>what it means after. I suspect that you are confusing yourself with
>equations and trying to correct that with logic.
>Complete this thought: "The frequencies pi and -pi are normalized to the
>sample rate. When you alter the sample rate ..."
>Engineering is the art of making what you want from things you can get.
Thank you very much making me clear about the confusion that i described.
-pi < w < +pi is the fundamental spectrum of the sampled sgnal where pi is
equal to half the sampling frequency. When we upsample or downsample the
sequence, we also change pi < w < +pi.
There is one more thing that i wish to ask. At the receiver end in a
communication system, before we can sample we have to limit the bandwidth
of the received signal. Suppose we have the following model of received
signal in continuous-time domain
whete c(t) and s(t) are bandlimited processes and n(t) is AWGN.
To get sampled version of y(t), we first have to use anti-alias filter to
limit the bandwidth of the input signal to avoid aliasing. Firstly the
queston is what should be the bandwidth of the anti-aliasing filter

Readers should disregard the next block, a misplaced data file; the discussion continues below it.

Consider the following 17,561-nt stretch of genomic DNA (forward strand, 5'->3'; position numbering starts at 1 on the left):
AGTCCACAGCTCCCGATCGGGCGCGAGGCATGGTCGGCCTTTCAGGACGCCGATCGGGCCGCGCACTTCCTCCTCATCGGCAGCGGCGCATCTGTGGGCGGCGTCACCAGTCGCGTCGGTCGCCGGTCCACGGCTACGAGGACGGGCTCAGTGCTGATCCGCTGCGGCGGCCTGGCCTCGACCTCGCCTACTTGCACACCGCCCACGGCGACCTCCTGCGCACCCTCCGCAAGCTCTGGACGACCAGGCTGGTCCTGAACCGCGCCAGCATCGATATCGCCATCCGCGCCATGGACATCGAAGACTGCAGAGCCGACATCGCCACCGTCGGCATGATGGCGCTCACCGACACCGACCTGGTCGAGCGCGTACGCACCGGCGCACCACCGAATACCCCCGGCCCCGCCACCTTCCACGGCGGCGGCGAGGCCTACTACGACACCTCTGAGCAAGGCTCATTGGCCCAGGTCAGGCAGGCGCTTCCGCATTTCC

ideally? An intuitive answer to this question is that the filter bandwidth
should be equal the maximum frequency in the useful signal. In our case
that signal is u(t)=c(t)s(t). As we know multiplication in the time-domain
implies convolution in the frequency domain, the maximum frequency present
in the useful signal is equal to the SUM of the maximum frequencies in
individual spectra of c(t) and s(t). Let that frequency be f_N. If the
sampling frequency is P times the Nyquist rate corresponding to that
frequency i.e., fs=P 2 f_N, the noise will no more be white in the
discrete-time domain (it will be white if we sample at Nyquist rate
corresponding to f_N). Then why do we make an assumption of white noise in
the discrete-time domain? Is it just a matter of mathematical convenience?
Do the state-of-the-art receivers assume the noise to be white?
If we have the following sequence (recall that u[n]=s[n]c[n])
... c[-3] u[-2] u[-1] c u u c u u....
and u(t) has maximum fequency f_N and c(t) has maximum frequency f_c. My
question is what will be the maximum frequency of this sequence?